A dermoid sinus, also known as a pilonidal sinus, is a tubular skin defect caused by incomplete separation of the skin and the nervous system during embryonic development. The sinus can be found at any point along the back or neck, but most commonly affects the neck or upper spine. The depth of the defect varies, the tube:
- may extend into the tissue just beneath the skin,
- may extend deeper and connect to the membrane covering the spinal cord (dura mater) or
- it may be a blind ended sac beneath the skin
Dermoid sinus is most common in Rhodesian ridgebacks, in which it is congenital and heritable. Therefore, affected pets should not be bred. The condition has also been reported in other breeds.
A dermoid sinus can be recognized at a young age as an opening on the midline of the back with protruding hair, often in a swirl. A tube or cord may be felt beneath the opening. Some dermoid sinuses may not be associated with any clinical signs or may be associated with mild discharge that can be controlled with gentle cleansing. However, sinuses that become plugged with keratin debris may become infected and an abscess may form. Sinuses that connect to the lining of the spinal cord can be associated with neurologic abnormalities.
Your primary care veterinarian may probe the sinus by placing a catheter into the opening. A contrast fistulogram (Figure 1) can be performed by injecting contrast material into the sinus and then taking a radiograph. Because the depth of the sinus is often filled with hair or keratin debris, probing and contrast fistulography may underestimate the depth of the sinus. In this case or when connection to the lining of the spinal cord is suspected, advanced imaging may be recommended, such as:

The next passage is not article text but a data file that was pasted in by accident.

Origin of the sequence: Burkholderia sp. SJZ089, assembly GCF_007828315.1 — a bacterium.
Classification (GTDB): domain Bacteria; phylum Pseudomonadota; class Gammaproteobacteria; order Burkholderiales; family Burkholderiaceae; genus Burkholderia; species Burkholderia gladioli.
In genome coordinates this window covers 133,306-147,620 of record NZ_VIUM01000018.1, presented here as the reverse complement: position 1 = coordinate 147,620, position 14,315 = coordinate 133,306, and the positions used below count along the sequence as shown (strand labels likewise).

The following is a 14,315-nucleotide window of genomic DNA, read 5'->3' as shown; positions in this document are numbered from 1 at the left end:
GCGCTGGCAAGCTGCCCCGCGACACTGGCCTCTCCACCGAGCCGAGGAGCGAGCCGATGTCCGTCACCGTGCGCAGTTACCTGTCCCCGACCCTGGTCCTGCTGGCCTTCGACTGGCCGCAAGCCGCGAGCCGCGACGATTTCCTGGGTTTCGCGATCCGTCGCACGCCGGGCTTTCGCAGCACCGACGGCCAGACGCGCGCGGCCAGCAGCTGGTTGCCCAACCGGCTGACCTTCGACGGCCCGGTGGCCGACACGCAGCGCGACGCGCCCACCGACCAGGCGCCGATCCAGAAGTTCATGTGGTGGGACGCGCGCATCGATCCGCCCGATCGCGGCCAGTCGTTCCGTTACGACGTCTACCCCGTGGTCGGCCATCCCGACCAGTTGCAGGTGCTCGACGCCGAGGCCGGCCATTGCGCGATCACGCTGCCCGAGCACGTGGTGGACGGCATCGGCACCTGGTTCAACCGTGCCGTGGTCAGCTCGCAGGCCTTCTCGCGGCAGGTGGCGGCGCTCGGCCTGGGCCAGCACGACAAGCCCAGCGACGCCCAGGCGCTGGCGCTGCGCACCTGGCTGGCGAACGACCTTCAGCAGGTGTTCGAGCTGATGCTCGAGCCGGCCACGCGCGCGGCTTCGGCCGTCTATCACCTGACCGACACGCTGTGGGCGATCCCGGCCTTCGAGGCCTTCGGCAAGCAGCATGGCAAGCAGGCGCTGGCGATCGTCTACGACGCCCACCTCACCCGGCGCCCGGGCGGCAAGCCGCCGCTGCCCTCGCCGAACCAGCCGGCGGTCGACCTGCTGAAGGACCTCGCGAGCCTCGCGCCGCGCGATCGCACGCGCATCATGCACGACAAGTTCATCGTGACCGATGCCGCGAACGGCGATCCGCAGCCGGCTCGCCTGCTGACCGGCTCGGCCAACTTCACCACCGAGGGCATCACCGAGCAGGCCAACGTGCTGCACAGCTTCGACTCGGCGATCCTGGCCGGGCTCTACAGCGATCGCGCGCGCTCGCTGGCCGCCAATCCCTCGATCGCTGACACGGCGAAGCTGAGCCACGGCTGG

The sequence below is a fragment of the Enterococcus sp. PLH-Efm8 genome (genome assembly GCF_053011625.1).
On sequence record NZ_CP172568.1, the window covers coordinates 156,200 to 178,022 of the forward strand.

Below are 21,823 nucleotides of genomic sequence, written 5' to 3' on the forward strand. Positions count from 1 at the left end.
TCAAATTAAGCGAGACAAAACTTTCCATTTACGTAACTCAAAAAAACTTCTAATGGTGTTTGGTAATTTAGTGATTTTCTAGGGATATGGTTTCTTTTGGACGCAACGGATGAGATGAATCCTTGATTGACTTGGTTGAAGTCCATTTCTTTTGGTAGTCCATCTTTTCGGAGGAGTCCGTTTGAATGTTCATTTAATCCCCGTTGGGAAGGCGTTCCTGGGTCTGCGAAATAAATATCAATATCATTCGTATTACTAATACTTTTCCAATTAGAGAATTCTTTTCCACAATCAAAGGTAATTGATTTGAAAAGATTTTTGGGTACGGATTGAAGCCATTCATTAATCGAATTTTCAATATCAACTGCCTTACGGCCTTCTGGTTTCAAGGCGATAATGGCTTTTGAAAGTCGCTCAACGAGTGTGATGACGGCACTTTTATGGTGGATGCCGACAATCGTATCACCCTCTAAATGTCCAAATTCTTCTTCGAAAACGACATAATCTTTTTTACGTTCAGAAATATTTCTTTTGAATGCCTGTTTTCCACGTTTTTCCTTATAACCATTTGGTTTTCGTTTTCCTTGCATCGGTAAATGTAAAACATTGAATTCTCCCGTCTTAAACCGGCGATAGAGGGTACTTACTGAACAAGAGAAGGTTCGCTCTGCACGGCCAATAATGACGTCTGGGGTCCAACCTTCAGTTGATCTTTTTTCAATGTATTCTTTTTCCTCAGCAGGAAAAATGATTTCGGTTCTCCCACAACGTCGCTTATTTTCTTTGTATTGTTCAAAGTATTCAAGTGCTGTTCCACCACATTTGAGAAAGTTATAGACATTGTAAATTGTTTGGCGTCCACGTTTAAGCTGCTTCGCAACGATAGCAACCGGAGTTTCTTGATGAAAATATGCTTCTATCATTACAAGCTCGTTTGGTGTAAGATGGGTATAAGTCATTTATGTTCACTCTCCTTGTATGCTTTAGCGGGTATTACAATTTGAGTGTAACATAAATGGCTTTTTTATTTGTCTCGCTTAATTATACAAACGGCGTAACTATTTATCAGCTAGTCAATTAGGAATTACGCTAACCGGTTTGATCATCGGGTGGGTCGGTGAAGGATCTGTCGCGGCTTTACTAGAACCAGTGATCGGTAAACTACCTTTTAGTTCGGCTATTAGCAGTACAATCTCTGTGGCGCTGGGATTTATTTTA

- myelography (an x-ray test with contrast injected around the spinal cord)
- magnetic resonance imaging (MRI) or
- computed tomography (CT)
The prognosis for dogs with dermoid sinus is very good if no neurological signs are present. Failure to remove the sinus entirely results in redevelopment of the sinus which may require a second surgery to search for remnants of the tube that were left behind.
If surgical management involves the vertebral column at the cervical region, the most severe potential complication can be death due to sudden respiratory arrest with injury to the spinal cord during surgery. Other possible complications include failure of the repair with migration or breakage of the implants, inadequate reduction or mal-alignment of the spine. Implants can be positioned incorrectly causing chronic pain or impingement of the spinal cord, and requiring removal. Improper positioning can be a problem due to the small amount of bone available to engage the pins or screws, and a very small target area in small dogs to avoid the spinal canal.